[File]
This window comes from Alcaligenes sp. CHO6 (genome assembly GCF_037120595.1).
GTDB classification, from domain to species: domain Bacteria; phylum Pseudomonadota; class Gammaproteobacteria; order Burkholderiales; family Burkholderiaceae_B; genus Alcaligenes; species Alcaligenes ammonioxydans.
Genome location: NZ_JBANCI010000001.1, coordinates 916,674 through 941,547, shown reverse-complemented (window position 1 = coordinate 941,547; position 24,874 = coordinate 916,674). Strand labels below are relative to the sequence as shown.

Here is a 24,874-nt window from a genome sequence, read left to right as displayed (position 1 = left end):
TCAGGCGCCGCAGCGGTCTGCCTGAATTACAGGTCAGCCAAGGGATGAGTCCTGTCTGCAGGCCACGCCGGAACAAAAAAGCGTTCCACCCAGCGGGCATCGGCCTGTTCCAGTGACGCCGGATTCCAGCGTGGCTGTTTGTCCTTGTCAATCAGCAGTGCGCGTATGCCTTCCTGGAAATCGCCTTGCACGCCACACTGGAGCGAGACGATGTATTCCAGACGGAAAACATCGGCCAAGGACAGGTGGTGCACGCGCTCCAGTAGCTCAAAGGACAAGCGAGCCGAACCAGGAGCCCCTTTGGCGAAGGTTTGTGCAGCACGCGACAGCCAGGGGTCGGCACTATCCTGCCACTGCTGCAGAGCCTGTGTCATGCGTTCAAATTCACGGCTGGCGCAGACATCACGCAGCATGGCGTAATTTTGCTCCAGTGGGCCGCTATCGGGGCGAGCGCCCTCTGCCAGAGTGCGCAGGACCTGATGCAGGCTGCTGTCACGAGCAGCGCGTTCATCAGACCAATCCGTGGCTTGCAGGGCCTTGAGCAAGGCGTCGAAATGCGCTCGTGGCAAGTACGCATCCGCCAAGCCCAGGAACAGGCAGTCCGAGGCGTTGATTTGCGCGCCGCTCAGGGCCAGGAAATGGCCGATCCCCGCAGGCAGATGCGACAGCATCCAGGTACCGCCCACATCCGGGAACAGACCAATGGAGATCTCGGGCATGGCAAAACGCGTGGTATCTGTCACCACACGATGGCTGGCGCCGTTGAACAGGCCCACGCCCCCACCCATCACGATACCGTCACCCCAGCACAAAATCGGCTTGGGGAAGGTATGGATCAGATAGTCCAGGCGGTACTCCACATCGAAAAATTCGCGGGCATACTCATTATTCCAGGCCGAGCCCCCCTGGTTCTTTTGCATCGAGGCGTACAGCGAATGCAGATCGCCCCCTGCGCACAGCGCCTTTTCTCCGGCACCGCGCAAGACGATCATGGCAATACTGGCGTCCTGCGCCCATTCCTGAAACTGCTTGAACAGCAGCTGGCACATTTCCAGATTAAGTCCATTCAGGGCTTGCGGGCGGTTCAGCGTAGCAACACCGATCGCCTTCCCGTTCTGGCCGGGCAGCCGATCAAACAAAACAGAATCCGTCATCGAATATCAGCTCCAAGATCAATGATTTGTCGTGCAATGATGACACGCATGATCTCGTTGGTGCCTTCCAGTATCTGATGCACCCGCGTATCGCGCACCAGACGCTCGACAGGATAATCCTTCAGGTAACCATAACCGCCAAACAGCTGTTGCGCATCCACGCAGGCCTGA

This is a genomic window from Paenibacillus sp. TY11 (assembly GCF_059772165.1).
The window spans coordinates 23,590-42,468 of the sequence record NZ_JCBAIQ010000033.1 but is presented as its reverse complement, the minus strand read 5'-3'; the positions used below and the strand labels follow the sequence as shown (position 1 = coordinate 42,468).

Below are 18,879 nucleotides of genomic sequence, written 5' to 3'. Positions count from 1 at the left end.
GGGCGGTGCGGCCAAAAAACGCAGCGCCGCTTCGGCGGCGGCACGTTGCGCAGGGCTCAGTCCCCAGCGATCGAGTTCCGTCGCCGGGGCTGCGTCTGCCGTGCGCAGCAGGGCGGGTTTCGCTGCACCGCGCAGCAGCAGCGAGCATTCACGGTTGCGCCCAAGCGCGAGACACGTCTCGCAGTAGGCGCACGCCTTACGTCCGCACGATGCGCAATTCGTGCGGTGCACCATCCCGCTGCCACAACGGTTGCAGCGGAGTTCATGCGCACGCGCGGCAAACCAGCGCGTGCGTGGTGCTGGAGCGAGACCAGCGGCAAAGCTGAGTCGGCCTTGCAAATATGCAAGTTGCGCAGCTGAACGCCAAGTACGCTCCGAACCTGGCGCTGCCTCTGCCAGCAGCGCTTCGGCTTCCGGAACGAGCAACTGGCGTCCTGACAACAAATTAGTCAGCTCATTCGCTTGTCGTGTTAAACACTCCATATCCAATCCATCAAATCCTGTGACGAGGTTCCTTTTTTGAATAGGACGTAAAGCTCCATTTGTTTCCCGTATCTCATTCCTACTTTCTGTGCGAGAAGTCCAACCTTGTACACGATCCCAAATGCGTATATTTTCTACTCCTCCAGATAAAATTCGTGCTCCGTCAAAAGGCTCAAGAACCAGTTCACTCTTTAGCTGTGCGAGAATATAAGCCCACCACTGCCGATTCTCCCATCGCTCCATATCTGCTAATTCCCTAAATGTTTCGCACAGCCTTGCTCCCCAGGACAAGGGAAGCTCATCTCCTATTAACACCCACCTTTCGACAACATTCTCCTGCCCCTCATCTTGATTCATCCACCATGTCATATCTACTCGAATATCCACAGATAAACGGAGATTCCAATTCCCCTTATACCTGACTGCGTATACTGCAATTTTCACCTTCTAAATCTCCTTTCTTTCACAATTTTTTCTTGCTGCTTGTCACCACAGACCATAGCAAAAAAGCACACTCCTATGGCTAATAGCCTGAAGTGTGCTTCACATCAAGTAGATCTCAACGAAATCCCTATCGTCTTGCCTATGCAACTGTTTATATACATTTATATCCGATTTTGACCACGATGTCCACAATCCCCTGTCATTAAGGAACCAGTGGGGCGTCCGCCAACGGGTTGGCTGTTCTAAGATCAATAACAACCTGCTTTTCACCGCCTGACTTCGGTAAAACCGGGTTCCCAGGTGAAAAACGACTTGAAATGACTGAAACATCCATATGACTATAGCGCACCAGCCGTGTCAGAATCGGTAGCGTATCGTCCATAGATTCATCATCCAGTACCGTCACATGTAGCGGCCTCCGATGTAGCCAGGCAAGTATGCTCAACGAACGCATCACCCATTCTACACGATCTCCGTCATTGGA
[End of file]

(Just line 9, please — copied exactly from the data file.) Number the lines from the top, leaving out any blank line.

GGGCGGTGCGGCCAAAAAACGCAGCGCCGCTTCGGCGGCGGCACGTTGCGCAGGGCTCAGTCCCCAGCGATCGAGTTCCGTCGCCGGGGCTGCGTCTGCCGTGCGCAGCAGGGCGGGTTTCGCTGCACCGCGCAGCAGCAGCGAGCATTCACGGTTGCGCCCAAGCGCGAGACACGTCTCGCAGTAGGCGCACGCCTTACGTCCGCACGATGCGCAATTCGTGCGGTGCACCATCCCGCTGCCACAACGGTTGCAGCGGAGTTCATGCGCACGCGCGGCAAACCAGCGCGTGCGTGGTGCTGGAGCGAGACCAGCGGCAAAGCTGAGTCGGCCTTGCAAATATGCAAGTTGCGCAGCTGAACGCCAAGTACGCTCCGAACCTGGCGCTGCCTCTGCCAGCAGCGCTTCGGCTTCCGGAACGAGCAACTGGCGTCCTGACAACAAATTAGTCAGCTCATTCGCTTGTCGTGTTAAACACTCCATATCCAATCCATCAAATCCTGTGACGAGGTTCCTTTTTTGAATAGGACGTAAAGCTCCATTTGTTTCCCGTATCTCATTCCTACTTTCTGTGCGAGAAGTCCAACCTTGTACACGATCCCAAATGCGTATATTTTCTACTCCTCCAGATAAAATTCGTGCTCCGTCAAAAGGCTCAAGAACCAGTTCACTCTTTAGCTGTGCGAGAATATAAGCCCACCACTGCCGATTCTCCCATCGCTCCATATCTGCTAATTCCCTAAATGTTTCGCACAGCCTTGCTCCCCAGGACAAGGGAAGCTCATCTCCTATTAACACCCACCTTTCGACAACATTCTCCTGCCCCTCATCTTGATTCATCCACCATGTCATATCTACTCGAATATCCACAGATAAACGGAGATTCCAATTCCCCTTATACCTGACTGCGTATACTGCAATTTTCACCTTCTAAATCTCCTTTCTTTCACAATTTTTTCTTGCTGCTTGTCACCACAGACCATAGCAAAAAAGCACACTCCTATGGCTAATAGCCTGAAGTGTGCTTCACATCAAGTAGATCTCAACGAAATCCCTATCGTCTTGCCTATGCAACTGTTTATATACATTTATATCCGATTTTGACCACGATGTCCACAATCCCCTGTCATTAAGGAACCAGTGGGGCGTCCGCCAACGGGTTGGCTGTTCTAAGATCAATAACAACCTGCTTTTCACCGCCTGACTTCGGTAAAACCGGGTTCCCAGGTGAAAAACGACTTGAAATGACTGAAACATCCATATGACTATAGCGCACCAGCCGTGTCAGAATCGGTAGCGTATCGTCCATAGATTCATCATCCAGTACCGTCACATGTAGCGGCCTCCGATGTAGCCAGGCAAGTATGCTCAACGAACGCATCACCCATTCTACACGATCTCCGTCATTGGA